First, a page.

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October 2018



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Found in Books 9: Cigarette Cards & Silks

When we were children, there was a rhyme which went:
‘See a sailor, pick him up
All the day you’ll have good luck’.
This was a reference to the then ubiquitous brand of cigarettes Player’s Navy Cut. What our parents would have thought of us picking up dirty old cigarette packets from the gutter, I dread to think. Had cigarette companies stopped issuing cards by then? I think they may have switched to coupons which could be exchanged for various consumer durables. Cigarette cards were very popular in the first half of the twentieth century.

Here’s some cards and silks I’ve found in books.

Early twentieth century is the best I can do for these portraits of European royalty. First World War period?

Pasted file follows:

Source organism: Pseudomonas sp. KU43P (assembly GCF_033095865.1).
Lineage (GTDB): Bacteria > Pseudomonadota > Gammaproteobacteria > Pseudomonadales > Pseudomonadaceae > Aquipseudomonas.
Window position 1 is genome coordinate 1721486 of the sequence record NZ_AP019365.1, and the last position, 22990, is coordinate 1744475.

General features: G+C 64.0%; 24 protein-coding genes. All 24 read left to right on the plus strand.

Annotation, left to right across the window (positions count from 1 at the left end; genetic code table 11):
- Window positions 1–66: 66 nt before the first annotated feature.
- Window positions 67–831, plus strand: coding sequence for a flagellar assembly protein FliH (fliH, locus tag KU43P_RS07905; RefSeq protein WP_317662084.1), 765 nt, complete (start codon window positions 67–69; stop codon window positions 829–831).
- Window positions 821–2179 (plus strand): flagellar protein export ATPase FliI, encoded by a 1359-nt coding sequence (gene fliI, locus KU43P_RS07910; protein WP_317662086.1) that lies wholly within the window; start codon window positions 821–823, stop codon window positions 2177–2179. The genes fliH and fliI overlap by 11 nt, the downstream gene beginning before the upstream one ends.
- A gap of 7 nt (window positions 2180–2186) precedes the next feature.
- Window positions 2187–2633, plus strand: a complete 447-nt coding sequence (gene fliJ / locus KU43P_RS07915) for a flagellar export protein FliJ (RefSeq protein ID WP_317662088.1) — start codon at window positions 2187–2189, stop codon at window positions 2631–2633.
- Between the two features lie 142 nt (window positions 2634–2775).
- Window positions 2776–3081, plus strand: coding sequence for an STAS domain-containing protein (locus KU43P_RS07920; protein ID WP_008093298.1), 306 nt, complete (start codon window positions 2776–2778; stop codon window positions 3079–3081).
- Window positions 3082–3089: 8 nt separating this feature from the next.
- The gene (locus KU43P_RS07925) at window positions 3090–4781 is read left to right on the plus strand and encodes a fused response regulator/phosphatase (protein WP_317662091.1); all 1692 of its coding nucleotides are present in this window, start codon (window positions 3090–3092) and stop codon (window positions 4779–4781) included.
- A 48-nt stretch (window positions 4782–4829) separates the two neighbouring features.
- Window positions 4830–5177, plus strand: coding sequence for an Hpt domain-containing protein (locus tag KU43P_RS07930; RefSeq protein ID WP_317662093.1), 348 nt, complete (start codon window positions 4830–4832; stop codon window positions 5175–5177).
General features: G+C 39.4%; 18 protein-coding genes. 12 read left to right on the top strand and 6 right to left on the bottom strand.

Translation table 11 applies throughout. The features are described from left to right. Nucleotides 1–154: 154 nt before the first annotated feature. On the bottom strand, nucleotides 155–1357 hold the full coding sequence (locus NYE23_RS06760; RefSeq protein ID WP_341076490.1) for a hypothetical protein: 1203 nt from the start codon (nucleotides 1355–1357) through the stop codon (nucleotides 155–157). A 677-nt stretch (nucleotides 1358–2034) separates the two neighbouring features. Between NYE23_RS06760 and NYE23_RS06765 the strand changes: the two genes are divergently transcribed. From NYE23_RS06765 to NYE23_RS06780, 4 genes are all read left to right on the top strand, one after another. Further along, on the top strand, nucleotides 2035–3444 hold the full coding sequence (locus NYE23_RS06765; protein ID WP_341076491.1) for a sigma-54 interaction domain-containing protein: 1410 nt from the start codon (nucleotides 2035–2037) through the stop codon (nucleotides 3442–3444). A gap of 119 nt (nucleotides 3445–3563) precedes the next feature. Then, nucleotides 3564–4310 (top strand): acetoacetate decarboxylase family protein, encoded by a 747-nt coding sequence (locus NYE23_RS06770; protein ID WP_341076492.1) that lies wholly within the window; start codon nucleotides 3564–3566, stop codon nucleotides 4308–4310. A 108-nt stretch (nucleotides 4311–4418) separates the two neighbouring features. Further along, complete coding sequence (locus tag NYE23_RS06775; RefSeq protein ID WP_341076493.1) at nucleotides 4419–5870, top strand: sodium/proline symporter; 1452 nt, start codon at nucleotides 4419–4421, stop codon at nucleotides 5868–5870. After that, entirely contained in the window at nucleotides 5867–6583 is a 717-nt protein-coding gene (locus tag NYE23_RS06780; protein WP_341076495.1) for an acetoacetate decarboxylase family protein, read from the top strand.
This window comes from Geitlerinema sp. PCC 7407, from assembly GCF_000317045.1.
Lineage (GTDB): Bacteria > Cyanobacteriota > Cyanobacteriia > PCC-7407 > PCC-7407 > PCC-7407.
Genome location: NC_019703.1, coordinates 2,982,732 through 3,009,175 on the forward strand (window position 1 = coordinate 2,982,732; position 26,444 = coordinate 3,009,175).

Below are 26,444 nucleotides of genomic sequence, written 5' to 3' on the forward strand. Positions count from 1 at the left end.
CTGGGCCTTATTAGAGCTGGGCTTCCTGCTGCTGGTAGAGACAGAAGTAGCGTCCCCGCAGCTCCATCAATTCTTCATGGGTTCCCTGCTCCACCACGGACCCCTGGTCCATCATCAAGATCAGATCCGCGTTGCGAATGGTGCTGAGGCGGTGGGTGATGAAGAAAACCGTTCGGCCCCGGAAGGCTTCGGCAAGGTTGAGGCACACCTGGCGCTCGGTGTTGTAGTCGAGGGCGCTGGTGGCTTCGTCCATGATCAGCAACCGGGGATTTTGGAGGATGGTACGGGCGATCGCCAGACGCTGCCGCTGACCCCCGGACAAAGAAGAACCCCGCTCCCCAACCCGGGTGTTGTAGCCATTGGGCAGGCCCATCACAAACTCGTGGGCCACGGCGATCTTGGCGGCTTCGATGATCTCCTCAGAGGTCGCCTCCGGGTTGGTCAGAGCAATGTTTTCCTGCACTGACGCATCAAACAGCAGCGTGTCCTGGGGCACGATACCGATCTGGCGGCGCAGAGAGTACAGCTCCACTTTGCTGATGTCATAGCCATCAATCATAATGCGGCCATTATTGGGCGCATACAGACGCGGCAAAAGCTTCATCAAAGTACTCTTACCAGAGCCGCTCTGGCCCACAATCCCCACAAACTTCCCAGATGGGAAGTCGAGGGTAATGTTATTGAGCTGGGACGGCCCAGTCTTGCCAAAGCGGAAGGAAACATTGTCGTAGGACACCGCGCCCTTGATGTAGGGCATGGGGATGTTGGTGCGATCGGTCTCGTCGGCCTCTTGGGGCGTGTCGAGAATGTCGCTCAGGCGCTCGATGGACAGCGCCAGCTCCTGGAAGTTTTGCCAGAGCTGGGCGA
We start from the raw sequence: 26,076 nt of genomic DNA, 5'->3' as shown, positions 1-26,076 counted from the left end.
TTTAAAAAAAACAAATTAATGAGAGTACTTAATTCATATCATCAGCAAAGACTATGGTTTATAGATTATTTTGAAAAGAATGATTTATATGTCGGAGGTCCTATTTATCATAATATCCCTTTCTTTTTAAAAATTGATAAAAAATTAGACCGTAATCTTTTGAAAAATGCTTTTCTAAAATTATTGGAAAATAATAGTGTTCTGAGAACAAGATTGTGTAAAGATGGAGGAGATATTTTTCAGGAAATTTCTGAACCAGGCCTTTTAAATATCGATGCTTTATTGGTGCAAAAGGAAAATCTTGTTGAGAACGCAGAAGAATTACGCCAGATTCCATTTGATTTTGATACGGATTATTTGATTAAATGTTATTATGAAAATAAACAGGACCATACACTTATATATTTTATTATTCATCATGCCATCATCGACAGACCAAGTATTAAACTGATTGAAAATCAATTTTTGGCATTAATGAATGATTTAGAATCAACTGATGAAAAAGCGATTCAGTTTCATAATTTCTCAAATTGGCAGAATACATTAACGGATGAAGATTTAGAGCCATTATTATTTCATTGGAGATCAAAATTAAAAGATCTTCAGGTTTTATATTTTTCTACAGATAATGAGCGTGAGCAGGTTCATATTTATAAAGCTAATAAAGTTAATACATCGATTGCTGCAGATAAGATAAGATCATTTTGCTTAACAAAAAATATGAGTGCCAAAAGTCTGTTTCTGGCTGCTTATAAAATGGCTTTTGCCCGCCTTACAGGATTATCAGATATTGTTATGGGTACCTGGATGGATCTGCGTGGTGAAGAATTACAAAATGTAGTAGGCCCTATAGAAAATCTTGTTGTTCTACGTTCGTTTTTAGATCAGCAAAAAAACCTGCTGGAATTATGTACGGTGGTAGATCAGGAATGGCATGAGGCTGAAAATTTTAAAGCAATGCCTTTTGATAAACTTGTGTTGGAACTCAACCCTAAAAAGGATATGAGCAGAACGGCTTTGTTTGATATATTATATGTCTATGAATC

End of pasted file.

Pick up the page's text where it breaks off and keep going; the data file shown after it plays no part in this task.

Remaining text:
HM the King of Serbia (I think King Peter I, 1844 - 1921).
HRH Princess Mary (I think Princess Mary of York, 1897 – 1965).

Wills’s Cigarettes: Association Footballers A Series of 50
47 Danny Walsh, Charlton Athletic. I think this set was issued in 1935

“Turf” Cigarettes 50 Famous Dog Breeds
No.19 Dandie Dinmont Terrier. Issued by Carreras in 1952


My grandparents sold Navy Cut in their little shop when I was small and my mum collected cigarettes cards even though she didn't smoke. I founds dozens of sets when i cleared out her house. I really love the European royals. They do look about WW1 period.
My grandmother used cut-up Navy Cut packets to wind her embroidery silks round. My daughter has them now.
Whoo, lucky you finding all those cards.
My in-laws were heavy smokers and saved Kensitas coupons. All these extinct brands!


Cigarette cards

I inherited a box of silk cigarette cards and this is the first time I've known of anyone else who has some!
Margaret P

Re: Cigarette cards

When I found them, I wasn't sure at first what they were!
I know that rhyme but about pennies. now if I see a coin in the road I have to pick it up in case I get bad luck for the rest of the day for leaving it!

Finding silks in books is pretty impressive.